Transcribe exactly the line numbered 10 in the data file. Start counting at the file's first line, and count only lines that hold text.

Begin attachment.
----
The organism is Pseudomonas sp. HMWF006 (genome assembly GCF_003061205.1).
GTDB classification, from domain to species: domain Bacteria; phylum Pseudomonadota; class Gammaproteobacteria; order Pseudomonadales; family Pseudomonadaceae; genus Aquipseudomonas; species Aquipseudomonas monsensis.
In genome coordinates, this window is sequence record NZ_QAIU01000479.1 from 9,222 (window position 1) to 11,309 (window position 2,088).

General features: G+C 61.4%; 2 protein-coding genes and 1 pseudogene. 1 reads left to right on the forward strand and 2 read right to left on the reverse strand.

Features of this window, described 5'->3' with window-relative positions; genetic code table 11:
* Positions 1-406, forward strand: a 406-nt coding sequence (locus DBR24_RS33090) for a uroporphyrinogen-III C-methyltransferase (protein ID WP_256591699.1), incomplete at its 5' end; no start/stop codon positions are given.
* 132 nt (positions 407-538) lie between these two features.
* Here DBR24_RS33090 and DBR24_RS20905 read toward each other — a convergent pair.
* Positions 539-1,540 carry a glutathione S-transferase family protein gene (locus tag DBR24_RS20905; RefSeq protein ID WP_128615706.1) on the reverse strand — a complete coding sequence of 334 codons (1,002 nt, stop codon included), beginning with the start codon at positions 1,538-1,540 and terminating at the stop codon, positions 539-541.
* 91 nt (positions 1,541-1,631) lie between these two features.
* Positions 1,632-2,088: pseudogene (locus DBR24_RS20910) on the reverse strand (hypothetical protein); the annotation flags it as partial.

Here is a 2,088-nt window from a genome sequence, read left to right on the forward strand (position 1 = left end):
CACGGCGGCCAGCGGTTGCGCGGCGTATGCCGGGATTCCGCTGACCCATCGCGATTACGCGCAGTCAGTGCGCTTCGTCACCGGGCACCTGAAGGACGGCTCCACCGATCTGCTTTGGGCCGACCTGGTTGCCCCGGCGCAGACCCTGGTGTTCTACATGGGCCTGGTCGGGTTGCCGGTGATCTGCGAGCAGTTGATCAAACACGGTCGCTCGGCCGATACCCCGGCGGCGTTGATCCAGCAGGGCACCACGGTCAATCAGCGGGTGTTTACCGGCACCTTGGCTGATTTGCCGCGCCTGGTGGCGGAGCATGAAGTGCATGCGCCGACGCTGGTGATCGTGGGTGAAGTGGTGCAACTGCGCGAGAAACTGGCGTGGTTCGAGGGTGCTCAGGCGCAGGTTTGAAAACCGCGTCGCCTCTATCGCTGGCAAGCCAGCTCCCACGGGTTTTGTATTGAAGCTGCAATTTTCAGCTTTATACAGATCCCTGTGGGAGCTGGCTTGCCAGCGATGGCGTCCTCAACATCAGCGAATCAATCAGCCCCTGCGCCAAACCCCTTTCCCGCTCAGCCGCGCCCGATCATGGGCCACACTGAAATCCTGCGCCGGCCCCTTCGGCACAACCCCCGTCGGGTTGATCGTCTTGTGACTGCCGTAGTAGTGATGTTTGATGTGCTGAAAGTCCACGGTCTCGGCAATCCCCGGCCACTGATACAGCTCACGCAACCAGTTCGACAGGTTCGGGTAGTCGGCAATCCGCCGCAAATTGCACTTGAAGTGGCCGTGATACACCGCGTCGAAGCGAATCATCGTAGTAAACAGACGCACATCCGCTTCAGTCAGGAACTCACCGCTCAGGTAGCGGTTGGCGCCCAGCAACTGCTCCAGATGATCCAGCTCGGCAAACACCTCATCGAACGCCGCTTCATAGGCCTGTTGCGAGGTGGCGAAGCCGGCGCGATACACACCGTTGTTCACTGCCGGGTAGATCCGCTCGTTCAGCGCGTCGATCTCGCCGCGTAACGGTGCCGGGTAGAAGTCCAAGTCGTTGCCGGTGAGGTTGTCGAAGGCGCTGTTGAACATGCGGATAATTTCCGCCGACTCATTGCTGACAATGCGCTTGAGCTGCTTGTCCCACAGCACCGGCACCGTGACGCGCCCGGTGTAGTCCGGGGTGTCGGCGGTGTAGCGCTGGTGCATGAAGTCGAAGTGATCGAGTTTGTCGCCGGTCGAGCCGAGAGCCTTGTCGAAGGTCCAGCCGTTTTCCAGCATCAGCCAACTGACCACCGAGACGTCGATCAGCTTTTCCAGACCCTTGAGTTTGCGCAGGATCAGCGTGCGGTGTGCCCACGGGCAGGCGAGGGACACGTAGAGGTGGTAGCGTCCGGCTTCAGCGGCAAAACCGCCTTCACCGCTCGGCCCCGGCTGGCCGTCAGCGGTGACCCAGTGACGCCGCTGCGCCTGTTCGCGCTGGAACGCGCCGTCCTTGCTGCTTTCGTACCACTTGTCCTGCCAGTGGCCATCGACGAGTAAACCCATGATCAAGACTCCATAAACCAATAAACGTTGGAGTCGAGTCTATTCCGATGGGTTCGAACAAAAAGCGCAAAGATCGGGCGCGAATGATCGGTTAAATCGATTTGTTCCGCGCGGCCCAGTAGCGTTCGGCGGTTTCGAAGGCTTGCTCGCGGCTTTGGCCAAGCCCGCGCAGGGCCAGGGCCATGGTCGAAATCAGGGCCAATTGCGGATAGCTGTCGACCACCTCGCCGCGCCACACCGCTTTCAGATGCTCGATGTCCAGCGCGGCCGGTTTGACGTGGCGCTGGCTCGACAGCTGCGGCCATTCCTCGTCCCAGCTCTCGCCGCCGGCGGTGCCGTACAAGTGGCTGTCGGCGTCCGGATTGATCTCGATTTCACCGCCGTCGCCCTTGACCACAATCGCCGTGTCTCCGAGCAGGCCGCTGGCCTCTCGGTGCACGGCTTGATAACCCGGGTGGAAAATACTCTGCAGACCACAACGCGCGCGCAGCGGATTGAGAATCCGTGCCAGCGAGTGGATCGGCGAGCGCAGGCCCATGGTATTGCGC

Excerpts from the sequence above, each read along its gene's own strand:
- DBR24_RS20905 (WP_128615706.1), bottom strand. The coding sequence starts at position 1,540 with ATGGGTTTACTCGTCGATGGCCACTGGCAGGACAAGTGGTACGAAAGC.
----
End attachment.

* 91 nt (positions 1,541-1,631) lie between these two features.